How Being Overweight Ages Your Brain
Posted by Team Beast on
I don’t think we need to get into all of the negatives that come along with being overweight and obese. However, there seems to be a new finding that raises a concern for brain health. In fact, it’s downright scary. Being overweight has now been shown to slow down your brain and can age it by as many as ten years.
The brain is the control center for everything that we do. We need to do anything and everything we can to protect it. It’s for that reason that we wear helmets while riding a bicycle or when we are on a motorcycle. It’s the same reason racecar drivers wear them—not because it’s a fashion statement and you can put paid sponsor stickers all over it and make tons of money (but wouldn’t that be nice).
Let’s take a quick dive into the brain and what specifically this article is going to focus on in terms of the aging of an important part of the human brain.
What is white matter in the brain?
White matter is the part of the brain that connects all the grey matter together. Grey matter is a very important component of the central nervous system (CNS). It is made up of regions of the brain that control muscle movement, speech, vision, hearing, memory, emotions, self-control, and decision making.
Without the white matter in the brain, signals in the brain would become slower and our actions/reactions/response time would ultimately be delayed. An example would be someone we consider to be a “quick-thinker”. Someone who can process information very quickly and respond with minimal time between the information gathered and the response.
Many consider white matter to be the “subway” of the brain, relaying and transporting signals around the different segments of the brain at a high rate of speed. White matter is made up of millions of nerve fibers. These fibers are protected by a myelin sheath which also gives the white matter its distinctive white color. The white matter is deep inside the brain and is well protected unless there is severe trauma to the head from something such as blunt force or changes in health occur (in the case of this article, an increase in body fat outside of the healthy range). Some other things that can affect white matter are genetics, blood sugar, cholesterol levels, smoking, long-term high blood pressure, as well as chronic blood vessel inflammation.
When there are issues with white matter, transmission of signals from one part of the brain are delayed to the other areas of the brain. This slows down the processes within the brain as well as thinking in general. Should the white matter of the brain get damaged, it can cause all bodily functions to slow down or even stop working.
What are the studies saying?
Studies are now finding that people who are overweight are showing more brain health issues when compared to healthy fit individuals. When using BMI (body mass index) as a guide, researchers have found that those individuals who are over a BMI score of 25 have less white matter in their brains than those who scored under 25, according to a study involving 527 adults.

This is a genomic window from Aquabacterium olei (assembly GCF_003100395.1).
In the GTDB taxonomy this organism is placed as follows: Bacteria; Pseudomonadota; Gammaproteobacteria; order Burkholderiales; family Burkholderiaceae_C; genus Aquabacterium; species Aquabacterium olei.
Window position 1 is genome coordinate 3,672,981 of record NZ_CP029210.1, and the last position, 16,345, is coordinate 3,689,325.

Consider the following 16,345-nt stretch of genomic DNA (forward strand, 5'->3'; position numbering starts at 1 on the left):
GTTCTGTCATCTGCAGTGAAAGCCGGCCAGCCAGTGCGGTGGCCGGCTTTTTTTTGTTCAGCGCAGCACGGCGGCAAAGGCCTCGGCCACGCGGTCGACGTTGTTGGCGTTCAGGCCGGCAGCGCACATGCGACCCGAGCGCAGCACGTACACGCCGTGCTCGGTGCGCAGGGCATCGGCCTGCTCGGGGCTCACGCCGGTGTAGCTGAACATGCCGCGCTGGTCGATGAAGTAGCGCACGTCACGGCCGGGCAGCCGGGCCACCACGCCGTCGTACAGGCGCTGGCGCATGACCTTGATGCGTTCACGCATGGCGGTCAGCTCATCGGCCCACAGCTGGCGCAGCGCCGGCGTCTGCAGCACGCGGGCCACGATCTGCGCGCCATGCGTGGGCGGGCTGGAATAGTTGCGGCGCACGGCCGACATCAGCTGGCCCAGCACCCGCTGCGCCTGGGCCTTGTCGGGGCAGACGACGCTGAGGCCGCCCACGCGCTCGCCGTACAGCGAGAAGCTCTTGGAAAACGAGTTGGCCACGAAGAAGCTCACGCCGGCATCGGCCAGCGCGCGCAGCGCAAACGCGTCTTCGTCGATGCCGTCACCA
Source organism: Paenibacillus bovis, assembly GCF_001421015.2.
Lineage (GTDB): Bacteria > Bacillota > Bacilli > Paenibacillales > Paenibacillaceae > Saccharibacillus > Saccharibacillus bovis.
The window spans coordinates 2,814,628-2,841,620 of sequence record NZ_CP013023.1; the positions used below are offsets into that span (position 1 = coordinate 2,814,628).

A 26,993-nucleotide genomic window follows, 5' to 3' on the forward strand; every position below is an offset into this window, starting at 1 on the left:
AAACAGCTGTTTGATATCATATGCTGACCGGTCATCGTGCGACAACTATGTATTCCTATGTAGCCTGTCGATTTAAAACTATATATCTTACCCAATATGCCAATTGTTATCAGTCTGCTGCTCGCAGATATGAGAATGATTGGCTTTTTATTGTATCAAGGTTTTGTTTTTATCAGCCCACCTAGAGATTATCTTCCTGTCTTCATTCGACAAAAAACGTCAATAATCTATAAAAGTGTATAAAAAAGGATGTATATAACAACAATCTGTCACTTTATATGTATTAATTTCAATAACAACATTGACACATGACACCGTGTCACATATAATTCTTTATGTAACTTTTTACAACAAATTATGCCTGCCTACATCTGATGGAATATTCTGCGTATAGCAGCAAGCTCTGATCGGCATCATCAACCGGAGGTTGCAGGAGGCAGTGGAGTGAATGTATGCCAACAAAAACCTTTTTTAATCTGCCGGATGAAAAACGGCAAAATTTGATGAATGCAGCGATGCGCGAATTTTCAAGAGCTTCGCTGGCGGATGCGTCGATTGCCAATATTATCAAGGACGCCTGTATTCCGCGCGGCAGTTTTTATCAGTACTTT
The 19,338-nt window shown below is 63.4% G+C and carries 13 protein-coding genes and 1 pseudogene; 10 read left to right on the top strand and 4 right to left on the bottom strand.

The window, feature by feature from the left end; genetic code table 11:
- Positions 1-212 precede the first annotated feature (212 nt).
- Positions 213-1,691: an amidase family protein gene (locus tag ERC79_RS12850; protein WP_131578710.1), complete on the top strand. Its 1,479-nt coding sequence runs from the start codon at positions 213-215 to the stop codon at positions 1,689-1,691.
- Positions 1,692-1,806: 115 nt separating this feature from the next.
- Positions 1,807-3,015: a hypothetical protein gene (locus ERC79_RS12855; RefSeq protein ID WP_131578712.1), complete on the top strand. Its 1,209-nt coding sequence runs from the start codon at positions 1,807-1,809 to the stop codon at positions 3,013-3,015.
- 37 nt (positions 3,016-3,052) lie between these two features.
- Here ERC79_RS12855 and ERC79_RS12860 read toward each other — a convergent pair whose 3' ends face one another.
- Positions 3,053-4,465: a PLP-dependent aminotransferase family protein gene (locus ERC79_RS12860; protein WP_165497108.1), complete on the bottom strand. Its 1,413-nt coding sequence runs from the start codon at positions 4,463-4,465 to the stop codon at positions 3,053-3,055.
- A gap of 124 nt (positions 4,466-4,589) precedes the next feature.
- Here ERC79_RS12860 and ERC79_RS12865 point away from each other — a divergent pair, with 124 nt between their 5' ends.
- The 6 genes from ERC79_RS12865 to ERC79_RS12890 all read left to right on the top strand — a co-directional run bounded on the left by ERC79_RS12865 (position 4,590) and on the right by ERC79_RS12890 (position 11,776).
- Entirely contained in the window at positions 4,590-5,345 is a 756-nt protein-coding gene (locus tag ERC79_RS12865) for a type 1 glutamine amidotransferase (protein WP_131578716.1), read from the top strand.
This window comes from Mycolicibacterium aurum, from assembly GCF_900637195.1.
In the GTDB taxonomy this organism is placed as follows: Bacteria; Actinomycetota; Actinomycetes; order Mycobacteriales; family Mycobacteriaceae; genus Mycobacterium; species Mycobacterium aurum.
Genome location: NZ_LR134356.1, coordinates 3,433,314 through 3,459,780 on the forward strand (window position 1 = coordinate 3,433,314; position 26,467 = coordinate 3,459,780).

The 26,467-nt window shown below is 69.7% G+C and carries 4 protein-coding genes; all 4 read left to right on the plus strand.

Researchers speculate that this change in white matter is due to excess fat tissue. This excess tissue is thought to produce inflammatory proteins (cytokines) that can damage the overall health of the brain.
Along the same lines as the findings with overweight individuals and aging of the brain, researchers have also mentioned that overweight individuals are at a greater risk for dementia. Dementia is described as a group of symptoms rather than an actual disease. These symptoms include memory loss, the inability to think clearly, the inability to function and complete daily tasks, speech impairment, vision and balance issues, as well as trouble eating just to name a few. Dementia is generally seen in older individuals but with the changes in white matter due to an individual having an overabundance of body fat can bring on the symptoms earlier in life.
As we age, the white matter (tissue) naturally shrinks—eventually it happens to all of us and isn’t preventable. In those that are overweight or obese, this process is sped up at a much faster rate. It’s said that an overweight or obese individual can have a similar brain to someone who is healthy but ten years older than them. Their brain is actually shrinking at a faster rate than their healthy counterpart. However, researchers believe that should those overweight and obese individuals get their body weight and health back under control, some of the negative side effects associated the changes in white matter may be reversed.
What’s the best way to prevent early aging of your brain and damaging white matter?
It’s as simple as maintaining a healthy body weight through proper exercise and nutrition. It is recommended that you strive for 30 minutes of daily exercise at least 5 days out of every week. It’s also important for you to eat a diet full of complex carbohydrates, high-quality protein, and healthy fats. If nutrition is the hardest part for you to follow and you have no idea where to start, I highly recommend you download an app called ‘MyFitnessPal’ on your smartphone. This free app makes tracking your macronutrients a breeze. You can follow a generic ratio of macros such as the 40/30/30 (carbohydrates/protein/fat) plan. This would be a great place to start if you currently aren’t following any type of nutrition plan.
Overall, exercise and nutrition needs to be a lifestyle change. If you are currently overweight or obese, getting to that point didn’t happen overnight. Likewise, when you start your journey to living a healthier lifestyle, the changes to your body and health will take time, dedication, and consistency. Don’t give up! The only thing that can stop you from your health and fitness goals is found between your ears. If you can overcome that, you can overcome anything.